|Effective 1/01/97||Step 1
| Step 2
| Step 3
| Step 4
| Step 5
| Step 6
|S. Worker I||12.84||13.14||13.71||14.07||14.55||14.93|
|S. Worker II||13.44||13.88||14.39||14.87||15.36||15.74|
|S. Worker III||13.98||14.57||15.17||15.66||16.19||16.58|
|S. Worker IV||13.98||14.57||15.17||15.66||16.19||16.58|
|S. Worker V||14.87||15.35||16.00||16.51||16.93||17.31|
. . .
As part of its governmental functions, the County operates a Department of Human Services. The Union is the excusive bargaining representative for the professional employes in that department. This unit includes social workers. The County and the Union have been parties to a series of collective bargaining agreements, the most recent being the 1996-1997 agreement. That agreement lists five categories of social workers on the salary schedule: Social Worker I, II, III, IV and V.
While the salary schedule lists the classifications of Social Worker IV and V and contains a salary for them, there are currently no social workers in the department classified as Social Worker IV's or V's and there have not been any in 25 years. Insofar as the record shows, there have never been any Social Worker IV's or V's in the department.
The contractual reference to Social Worker IV and V has historical roots. Years ago, the State of Wisconsin played an oversight role in personnel administration in county welfare departments. Possibly as a result, the County and the Union decided to list the social worker classifications on the contractual salary schedule which were then used by the State (namely, Social Worker I, II, III, IV and V). It is unclear from the record whether the State ever mandated that counties create and maintain Social Worker IV or V classifications. It is clear though that the State does not currently mandate that counties maintain Social Worker IV or V classifications. The State has not established criteria for Social Worker IV and V classifications.
The record indicates that over the years, the County has tried in negotiations to eliminate the reference on the salary schedule to Social Worker IV and V, but the Union has not agreed to delete same. As a result, the parties' labor contracts have continued to list Social Worker IV and V on the salary schedule although the County never created or filled any such positions. The record further indicates that the parties have tried in negotiations to bargain the criteria for the classifications of Social Worker IV and V, but have not reached agreement on same. The parties have bargained the criteria though for the classifications of Social Worker II and III.
Five of the department's social workers are known as coordinators. All of the coordinators but one are excluded from the bargaining unit. The one coordinator who is included in the bargaining unit is the Foster Care Coordinator. Department Director Steve Koszarek views the coordinators who are excluded from the bargaining unit as the equivalent of Social Worker IV's.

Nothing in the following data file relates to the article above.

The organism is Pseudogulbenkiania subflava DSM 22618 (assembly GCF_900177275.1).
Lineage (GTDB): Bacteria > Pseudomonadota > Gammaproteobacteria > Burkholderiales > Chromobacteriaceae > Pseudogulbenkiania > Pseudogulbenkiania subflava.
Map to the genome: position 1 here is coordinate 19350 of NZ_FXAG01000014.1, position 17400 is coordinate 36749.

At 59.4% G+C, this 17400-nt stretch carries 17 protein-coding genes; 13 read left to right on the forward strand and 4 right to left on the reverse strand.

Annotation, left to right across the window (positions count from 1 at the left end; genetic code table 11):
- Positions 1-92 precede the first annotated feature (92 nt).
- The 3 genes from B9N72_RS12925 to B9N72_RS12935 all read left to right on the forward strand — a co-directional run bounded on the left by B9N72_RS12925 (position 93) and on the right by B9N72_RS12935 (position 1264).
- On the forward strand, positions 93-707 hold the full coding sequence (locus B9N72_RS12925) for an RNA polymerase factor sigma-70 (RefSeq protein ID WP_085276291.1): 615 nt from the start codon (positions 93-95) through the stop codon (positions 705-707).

Grievant Mark Rooney has been a social worker with the department since 1979. He is a Social Worker III and his current job assignment is Foster Care Coordinator. He has a Master's degree in Education, is a Certified Independent Clinical Social Worker, and has received 120 hours of training related to his employment.
In May, 1997, Rooney requested in writing that he be reclassified from a Social Worker III to a Social Worker V. The County denied the reclassification request and he grieved. The grievance was processed through the contractual grievance procedure and appealed to arbitration.
As of the date of the arbitration hearing, the parties were in the process of negotiating a successor labor agreement. One of the items being addressed in negotiations was the possible elimination of the contractual reference to Social Worker IV or V or, in the alternative, criteria for advancement to same.
POSITIONS OF THE PARTIES
The Union contends the County violated the labor agreement when it denied Rooney's request to be reclassified to Social Worker V. It makes the following arguments to support this contention. First, it reads Article 21 (the reclassification provision) as allowing unit employes to seek reclassification to any of the positions listed in the labor agreement. It notes in this regard that the salary schedule found in Appendix A specifies five classifications of social workers (namely I, II, III, IV and V), and lists a salary for each classification. The Union reasons that since the salary schedule lists a pay
rate for Social Worker V, this means that the position must exist even though it previously has not been created or filled by management. Second, the Union asserts that Rooney is qualified for advancement from Social Worker III to Social Worker V. In support thereof, it notes that Rooney has 19 years experience with the department, has a Master's degree, is certified by the State as an Independent Clinical Social Worker and has attended numerous professional inservices. According to the Union, the foregoing experience, education and training establish that Rooney is qualified for advancement to Social Worker V. The Union therefore argues that since the County failed to reclassify the grievant to a Social Worker V, it has violated the contract. In order to remedy this alleged contractual breach, the Union asks that the grievant be reclassified to a Social Worker V and made whole for lost wages retroactive to the filing of the grievance.